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Royal Hashemite Court (Jordan)

King: Jordan seeks to ensure pluralism in proper democracy
Amman, 12 January 2013

His Majesty King Abdullah stressed in a recent interview that pluralism is central to Jordan’s evolutionary reform programme and home-grown democratisation efforts. Jordan is endeavouring to “ensure pluralism and the appropriate checks and balances for a properly functioning democracy,” King Abdullah said.

Speaking to Le Nouvel Observateur’s Sara Daniel, King Abdullah said Jordan seeks to “develop a vibrant civic culture, provide all political forces with a level playing field to fairly compete at the ballot boxes, protect minorities’ rights and safeguard citizens’ rights as per our Constitution.”

His Majesty stressed that “Jordan has embraced the Arab Spring since its start” as an opportunity to push forward an unprecedented political reform process, with wide-ranging amendments to one-third of the Constitution, new democratic institutions such as the Independent Elections Commission and the Constitutional Court, and stronger check and balance mechanisms.

The King also explained that Jordanians, on January 23, will go to the polls “to determine for the first time not only the formation of the next parliament, but the next government, too, as we start piloting a parliamentary government system, which will require several parliamentary cycles to properly evolve in conjunction with the evolution of political parties in Jordan.”

In response to a question about developments in Jordan’s political life, His Majesty said: “Jordan has always been a constitutional monarchy that evolves and changes together with the political system and as per the wishes of the majority of citizens, as people participate more directly to the decisions that affect their lives.”

“One of the traditional prerogatives of Jordanian kings was the designation of prime ministers — designation only, since no Jordanian prime minister could ever stay in office without obtaining and maintaining the vote of confidence of the elected parliament. That is about to change now, starting from these elections, on January 23, when the designation of the new prime minister will be based on consultation with the majority coalition of parliamentary blocs emerging from the new parliament or the overall parliamentary blocs if no clear majority emerges. The prime minister-designate will then consult with the parliamentary blocs to form the new parliamentary government, which will still have to obtain and maintain parliament’s vote of confidence,” the King said.

“As political parties evolve over parliamentary cycles, the parliamentary blocs will be based on political parties.”

His Majesty underlined that a lot of intense work needs to be done in Jordan “to institutionalise the role of opposition in parliament.”

“We want the opposition to compete seriously for government and to play an active role in parliament in monitoring governments,” he said.

“Opposition forces need to actually serve as a ‘shadow government’ as in parliamentary democracies, and compete with incumbent governments in offering visions, programmes and solutions, and monitor their performance.”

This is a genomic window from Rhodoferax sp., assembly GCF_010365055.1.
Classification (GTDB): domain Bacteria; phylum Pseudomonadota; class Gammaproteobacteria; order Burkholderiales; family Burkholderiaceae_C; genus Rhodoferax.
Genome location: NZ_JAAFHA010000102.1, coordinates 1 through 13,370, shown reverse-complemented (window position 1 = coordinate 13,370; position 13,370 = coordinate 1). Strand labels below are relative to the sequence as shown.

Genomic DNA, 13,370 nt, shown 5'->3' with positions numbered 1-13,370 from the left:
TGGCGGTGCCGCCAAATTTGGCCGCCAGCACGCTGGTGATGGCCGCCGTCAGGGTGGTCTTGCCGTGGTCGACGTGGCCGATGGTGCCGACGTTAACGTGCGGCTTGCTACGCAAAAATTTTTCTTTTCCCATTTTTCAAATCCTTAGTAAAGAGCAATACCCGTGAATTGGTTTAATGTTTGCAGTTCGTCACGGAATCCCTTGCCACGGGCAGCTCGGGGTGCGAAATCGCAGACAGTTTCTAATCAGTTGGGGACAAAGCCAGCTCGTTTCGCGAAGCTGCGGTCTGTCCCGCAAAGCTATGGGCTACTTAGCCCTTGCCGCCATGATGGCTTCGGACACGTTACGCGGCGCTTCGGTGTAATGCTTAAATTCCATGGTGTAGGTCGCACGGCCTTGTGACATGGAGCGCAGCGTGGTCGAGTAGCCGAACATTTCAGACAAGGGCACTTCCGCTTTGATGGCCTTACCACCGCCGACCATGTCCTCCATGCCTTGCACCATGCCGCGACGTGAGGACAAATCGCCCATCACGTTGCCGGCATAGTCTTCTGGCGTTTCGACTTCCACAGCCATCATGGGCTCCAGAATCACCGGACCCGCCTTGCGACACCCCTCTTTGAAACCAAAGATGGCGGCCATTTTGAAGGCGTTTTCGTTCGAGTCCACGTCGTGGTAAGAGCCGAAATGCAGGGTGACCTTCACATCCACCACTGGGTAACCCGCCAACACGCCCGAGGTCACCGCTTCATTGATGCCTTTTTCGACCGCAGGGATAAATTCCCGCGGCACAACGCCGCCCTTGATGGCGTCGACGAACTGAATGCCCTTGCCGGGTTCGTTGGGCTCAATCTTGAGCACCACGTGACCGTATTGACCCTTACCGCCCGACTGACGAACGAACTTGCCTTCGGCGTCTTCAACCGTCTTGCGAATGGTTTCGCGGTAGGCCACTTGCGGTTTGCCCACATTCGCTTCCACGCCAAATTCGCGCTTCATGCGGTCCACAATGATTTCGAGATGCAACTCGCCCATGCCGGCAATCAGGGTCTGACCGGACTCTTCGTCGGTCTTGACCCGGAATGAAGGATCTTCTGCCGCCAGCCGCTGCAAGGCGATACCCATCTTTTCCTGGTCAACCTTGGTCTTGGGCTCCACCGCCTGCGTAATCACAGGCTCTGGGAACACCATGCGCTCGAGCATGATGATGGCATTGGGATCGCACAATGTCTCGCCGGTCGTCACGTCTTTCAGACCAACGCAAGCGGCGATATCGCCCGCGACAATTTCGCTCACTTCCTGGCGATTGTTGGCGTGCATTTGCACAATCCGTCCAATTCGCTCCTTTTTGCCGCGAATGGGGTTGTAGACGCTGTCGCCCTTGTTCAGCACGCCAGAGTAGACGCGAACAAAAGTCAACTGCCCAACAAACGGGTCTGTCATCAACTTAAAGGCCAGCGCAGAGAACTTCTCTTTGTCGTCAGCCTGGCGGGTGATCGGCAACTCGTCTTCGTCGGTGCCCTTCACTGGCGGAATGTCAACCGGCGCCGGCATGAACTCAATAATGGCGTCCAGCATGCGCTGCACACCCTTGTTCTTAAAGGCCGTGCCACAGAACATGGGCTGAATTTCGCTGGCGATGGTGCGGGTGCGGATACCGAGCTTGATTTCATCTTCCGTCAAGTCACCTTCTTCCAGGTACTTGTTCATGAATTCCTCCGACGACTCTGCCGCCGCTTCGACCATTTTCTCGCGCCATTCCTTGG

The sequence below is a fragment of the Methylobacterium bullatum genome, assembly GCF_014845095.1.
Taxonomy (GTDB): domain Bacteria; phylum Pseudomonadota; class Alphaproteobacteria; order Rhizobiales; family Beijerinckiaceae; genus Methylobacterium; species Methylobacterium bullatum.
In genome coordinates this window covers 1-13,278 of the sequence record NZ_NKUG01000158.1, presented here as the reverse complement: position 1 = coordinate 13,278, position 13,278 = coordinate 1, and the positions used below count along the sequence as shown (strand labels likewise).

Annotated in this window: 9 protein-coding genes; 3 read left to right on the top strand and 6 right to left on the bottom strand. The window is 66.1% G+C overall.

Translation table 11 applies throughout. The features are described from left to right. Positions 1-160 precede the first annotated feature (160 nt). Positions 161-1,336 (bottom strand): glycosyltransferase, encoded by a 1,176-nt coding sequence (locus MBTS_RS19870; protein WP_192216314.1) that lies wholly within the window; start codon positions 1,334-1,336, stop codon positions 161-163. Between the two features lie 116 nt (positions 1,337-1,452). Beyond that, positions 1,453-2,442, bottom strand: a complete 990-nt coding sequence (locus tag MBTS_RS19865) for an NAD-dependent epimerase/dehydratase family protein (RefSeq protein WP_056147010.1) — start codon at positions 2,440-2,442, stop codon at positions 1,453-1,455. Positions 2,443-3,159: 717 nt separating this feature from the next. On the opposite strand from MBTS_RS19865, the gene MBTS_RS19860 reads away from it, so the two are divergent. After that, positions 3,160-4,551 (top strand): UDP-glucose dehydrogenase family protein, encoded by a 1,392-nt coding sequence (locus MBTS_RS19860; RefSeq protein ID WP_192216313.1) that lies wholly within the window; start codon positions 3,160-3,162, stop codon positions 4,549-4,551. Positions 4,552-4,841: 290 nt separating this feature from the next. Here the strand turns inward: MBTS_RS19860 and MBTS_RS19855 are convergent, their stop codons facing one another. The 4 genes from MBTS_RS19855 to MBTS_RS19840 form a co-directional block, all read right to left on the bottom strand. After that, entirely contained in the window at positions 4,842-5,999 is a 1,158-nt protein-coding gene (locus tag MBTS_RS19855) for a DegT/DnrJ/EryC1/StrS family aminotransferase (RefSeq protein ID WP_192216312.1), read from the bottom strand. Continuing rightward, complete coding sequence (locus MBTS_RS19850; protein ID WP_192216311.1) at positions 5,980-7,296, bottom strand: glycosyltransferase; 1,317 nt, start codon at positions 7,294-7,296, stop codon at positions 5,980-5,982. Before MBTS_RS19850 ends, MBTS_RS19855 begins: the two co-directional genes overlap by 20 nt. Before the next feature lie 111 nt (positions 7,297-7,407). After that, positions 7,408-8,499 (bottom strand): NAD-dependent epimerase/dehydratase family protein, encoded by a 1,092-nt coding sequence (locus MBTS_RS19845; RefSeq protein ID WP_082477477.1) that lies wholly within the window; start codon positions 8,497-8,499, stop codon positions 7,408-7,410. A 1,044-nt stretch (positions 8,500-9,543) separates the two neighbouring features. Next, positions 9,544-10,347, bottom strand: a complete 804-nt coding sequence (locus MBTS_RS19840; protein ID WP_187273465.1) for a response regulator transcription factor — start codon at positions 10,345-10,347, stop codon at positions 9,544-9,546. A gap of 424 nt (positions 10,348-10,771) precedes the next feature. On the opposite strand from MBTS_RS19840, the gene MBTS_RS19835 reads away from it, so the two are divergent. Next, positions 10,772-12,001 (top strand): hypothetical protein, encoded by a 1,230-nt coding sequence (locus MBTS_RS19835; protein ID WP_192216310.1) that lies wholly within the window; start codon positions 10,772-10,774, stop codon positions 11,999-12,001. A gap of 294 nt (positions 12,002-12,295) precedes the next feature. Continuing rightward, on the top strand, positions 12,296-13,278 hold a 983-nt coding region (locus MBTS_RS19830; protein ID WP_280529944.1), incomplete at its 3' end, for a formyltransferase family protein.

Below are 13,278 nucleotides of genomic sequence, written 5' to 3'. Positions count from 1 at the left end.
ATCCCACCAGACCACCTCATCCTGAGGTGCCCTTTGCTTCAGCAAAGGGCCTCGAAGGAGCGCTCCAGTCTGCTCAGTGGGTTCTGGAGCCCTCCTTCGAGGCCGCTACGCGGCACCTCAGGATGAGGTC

The real challenge facing the opposition today, the King said, “is voters’ reluctance to join political parties.”

“According to opinion polls, more than 90 per cent of Jordanians are averse to joining political parties, a matter that requires serious efforts on the part of the next parliament and government as well as the opposition, to develop platforms that encourage citizens to become members in political parties and that respond to the interests of voters and encourage them to make voting decisions based on party platforms.”

On the Middle East peace process, His Majesty underlined that the Palestinian-Israeli conflict is the main reason for regional instability and turmoil, adding that finding a solution to the conflict is Jordan’s foreign policy priority.

Responding to a question on the possibility to resolve the Palestinian-Israeli conflict, the King said: “I clearly see a window of opportunity that we cannot afford to waste again, as of next month, after the inauguration of President [Barack] Obama and the Israeli elections.”

“I see a confluence of several factors that altogether can contribute towards a strong push to solve this 65-year-long conflict before it is too late for the two-state solution. One factor is a second-term US president who deeply understands the complexities of this conflict, along with the emergence of a strong political will globally on the urgent need to solve the Palestinian-Israeli conflict as well as the wider Arab-Israeli conflict,” His Majesty said.

Another factor, he continued, is the recent UN vote recognising Palestine as a non-member observer state.

“All of this creates a window of opportunity for a push to revive the peace process and renew the Palestinian-Israeli peace negotiations on the basis of the two state-solution and in a manner that ensures the resolution of all final status issues.”

In response to a question on the situation in Syria, the King underlined: “What is more important is to have consensus on a plan for the transition of power and the day after, a plan that ensures an inclusive transition and preserves the territorial integrity of the country and the unity of its people.”

“Each group in Syrian society, including the Alawites, must feel that they have a stake in the future of the country. The fragmentation or implosion of Syria would have disastrous consequences for the whole region, and could ignite conflicts for generations to come,” His Majesty warned.